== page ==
Vitamin E Studies Fatally Flawed

October 23, 2007

1 Min Read
Vitamin E Studies Fatally Flawed

CORVALLIS, Ore.A new study and commentary in Free Radical Biology and Medicine suggest levels of vitamin E necessary to reduce oxidative stress are between 1,600 and 3,200 IU/dapproximately four to eight times higher than doses used in almost all past clinical trialspossibly making past trials virtually meaningless. The finding could help explain the inconsistent results of many vitamin E trials, according to the authors, Balz Frei, Ph.D., director of the Linus Pauling Institute at Oregon State University, and Jeffrey Blumberg, Ph.D., from the Jean Mayer USDA Human Nutrition Research Center on Aging at Bostons Tufts University.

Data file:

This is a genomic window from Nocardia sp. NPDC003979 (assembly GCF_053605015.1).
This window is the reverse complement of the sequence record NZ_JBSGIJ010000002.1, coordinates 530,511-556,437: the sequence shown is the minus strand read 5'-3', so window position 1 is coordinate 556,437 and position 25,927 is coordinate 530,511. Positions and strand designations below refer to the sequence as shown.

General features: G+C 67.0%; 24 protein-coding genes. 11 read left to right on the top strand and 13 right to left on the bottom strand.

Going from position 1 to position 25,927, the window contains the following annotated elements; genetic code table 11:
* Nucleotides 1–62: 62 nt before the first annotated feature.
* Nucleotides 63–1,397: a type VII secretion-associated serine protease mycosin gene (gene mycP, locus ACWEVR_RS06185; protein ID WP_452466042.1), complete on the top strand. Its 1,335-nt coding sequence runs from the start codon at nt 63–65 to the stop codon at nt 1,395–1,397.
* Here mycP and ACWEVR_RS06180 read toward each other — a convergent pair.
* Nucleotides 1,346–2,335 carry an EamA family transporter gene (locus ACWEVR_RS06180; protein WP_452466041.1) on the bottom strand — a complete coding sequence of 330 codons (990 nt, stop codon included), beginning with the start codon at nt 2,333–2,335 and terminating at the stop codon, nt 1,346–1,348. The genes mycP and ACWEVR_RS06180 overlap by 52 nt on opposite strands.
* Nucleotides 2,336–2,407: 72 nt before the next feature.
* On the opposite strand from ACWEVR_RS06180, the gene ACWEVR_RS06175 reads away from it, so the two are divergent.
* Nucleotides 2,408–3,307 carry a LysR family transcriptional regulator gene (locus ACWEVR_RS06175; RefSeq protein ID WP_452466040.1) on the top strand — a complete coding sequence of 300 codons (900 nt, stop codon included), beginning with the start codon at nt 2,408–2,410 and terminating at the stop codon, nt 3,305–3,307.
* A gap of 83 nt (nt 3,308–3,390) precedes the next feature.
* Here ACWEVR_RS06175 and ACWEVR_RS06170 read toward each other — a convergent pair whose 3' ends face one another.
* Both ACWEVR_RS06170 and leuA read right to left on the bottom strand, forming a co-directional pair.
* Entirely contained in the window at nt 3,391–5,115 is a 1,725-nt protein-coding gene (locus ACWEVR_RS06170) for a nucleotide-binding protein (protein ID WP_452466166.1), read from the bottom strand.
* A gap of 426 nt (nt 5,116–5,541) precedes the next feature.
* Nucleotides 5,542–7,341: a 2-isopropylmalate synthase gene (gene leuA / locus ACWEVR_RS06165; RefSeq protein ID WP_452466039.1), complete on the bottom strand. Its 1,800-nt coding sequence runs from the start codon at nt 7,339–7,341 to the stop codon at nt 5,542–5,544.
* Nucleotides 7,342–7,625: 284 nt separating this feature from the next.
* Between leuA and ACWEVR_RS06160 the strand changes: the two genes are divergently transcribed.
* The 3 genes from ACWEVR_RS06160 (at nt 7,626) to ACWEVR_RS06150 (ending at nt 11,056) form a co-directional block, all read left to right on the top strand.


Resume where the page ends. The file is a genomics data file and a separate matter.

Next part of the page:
Future studies of vitamin E, the researchers said, must be done carefully and take into consideration all the newer findings about the nutrient. For example, natural forms of vitamin E have been shown to be more readily absorbed than synthetic types; also, vitamin E supplements must be taken with a fat-containing meal to facilitate absorption. Frei said: We need to select people for trials properly, make sure they are taking the right form of the vitamin at the right levels and at the right time, and then verify the metabolic results with laboratory testing.

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